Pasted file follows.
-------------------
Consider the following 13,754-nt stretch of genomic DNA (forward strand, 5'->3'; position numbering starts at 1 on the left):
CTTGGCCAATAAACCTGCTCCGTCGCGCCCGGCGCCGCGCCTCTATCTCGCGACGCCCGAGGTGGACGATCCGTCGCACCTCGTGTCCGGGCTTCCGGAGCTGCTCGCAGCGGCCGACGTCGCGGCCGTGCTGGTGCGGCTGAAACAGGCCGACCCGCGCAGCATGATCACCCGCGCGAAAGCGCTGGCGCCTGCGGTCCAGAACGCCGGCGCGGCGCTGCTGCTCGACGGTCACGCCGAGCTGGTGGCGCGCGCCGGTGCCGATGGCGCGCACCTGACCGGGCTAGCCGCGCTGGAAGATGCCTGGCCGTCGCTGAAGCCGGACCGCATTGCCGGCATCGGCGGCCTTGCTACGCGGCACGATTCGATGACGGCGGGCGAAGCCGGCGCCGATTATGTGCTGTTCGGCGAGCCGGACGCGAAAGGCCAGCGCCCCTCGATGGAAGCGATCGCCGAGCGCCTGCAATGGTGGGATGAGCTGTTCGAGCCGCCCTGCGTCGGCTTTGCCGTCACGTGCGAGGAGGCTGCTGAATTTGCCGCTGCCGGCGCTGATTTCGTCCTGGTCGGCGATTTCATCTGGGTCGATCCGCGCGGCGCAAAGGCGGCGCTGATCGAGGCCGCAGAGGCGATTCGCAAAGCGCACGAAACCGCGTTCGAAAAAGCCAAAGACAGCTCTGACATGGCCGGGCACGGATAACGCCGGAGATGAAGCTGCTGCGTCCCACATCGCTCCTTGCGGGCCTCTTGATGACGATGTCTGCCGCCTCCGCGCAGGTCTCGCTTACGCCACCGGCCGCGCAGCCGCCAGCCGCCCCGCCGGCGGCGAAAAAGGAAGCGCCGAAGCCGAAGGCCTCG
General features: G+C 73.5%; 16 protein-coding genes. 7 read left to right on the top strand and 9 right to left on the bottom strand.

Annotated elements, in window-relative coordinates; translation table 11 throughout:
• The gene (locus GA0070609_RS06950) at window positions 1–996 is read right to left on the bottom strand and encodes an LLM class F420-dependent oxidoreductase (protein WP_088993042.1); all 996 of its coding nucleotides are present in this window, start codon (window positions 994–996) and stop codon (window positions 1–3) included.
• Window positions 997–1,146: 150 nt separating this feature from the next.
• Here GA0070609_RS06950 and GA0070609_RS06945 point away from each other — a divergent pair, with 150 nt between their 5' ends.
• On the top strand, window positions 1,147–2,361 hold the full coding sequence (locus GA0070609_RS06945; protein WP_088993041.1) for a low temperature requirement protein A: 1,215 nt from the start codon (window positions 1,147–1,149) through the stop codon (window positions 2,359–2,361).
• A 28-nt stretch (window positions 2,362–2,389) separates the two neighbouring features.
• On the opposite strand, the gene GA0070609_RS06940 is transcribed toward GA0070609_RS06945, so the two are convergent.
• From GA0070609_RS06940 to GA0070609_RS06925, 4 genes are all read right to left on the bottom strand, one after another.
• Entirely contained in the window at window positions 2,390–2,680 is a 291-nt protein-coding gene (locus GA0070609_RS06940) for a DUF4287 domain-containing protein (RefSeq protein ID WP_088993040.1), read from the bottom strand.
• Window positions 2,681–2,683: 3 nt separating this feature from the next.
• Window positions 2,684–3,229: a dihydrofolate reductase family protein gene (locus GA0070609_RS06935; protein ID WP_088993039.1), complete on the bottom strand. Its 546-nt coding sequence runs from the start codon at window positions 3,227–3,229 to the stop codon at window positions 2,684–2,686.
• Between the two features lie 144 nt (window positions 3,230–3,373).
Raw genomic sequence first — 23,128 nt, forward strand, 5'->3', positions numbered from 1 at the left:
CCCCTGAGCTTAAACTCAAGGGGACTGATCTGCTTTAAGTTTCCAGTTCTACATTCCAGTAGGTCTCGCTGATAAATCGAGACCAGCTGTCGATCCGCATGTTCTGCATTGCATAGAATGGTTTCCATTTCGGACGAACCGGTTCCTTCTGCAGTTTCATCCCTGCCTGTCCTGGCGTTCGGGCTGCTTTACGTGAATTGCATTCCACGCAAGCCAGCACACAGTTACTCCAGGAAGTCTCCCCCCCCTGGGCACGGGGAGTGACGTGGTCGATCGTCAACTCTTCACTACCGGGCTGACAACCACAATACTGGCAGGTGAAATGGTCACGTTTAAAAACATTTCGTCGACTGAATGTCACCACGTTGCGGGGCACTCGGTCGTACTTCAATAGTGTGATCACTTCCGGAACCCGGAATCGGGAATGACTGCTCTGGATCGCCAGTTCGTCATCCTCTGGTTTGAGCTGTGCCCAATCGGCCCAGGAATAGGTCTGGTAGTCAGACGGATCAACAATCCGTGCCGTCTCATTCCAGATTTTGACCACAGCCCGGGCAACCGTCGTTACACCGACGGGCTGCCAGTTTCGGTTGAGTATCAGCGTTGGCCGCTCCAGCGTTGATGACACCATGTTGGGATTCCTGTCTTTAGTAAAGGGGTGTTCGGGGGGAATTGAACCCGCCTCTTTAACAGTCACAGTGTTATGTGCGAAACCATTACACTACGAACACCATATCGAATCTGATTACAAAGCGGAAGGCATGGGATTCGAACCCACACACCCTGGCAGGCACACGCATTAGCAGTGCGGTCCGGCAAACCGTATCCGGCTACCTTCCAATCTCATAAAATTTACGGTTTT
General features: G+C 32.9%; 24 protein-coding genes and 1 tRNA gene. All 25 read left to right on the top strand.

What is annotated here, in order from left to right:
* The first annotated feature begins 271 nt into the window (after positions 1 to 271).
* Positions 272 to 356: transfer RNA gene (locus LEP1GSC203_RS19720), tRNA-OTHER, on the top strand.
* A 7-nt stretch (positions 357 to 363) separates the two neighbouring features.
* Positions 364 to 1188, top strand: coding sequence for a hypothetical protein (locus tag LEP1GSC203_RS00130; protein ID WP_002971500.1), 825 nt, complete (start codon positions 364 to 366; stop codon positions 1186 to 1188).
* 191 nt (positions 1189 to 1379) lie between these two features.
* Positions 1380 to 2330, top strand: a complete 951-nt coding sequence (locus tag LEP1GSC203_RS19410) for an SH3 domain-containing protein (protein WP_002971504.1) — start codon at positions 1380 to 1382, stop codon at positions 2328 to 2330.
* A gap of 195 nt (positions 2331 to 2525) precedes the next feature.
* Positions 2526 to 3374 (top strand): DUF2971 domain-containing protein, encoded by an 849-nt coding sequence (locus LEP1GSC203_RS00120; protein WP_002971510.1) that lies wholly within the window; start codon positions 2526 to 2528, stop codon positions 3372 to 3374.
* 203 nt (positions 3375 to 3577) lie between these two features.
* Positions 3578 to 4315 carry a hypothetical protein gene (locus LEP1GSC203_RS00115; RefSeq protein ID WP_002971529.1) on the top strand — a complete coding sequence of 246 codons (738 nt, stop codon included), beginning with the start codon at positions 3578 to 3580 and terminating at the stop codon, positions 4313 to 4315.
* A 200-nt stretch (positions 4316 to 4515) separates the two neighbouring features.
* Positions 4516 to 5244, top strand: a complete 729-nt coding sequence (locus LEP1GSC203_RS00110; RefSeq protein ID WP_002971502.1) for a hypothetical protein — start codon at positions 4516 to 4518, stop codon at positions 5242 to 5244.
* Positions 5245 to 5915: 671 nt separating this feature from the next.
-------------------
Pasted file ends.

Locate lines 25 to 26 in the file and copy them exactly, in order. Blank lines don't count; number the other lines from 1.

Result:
* Positions 1380 to 2330, top strand: a complete 951-nt coding sequence (locus tag LEP1GSC203_RS19410) for an SH3 domain-containing protein (protein WP_002971504.1) — start codon at positions 1380 to 1382, stop codon at positions 2328 to 2330.
* A gap of 195 nt (positions 2331 to 2525) precedes the next feature.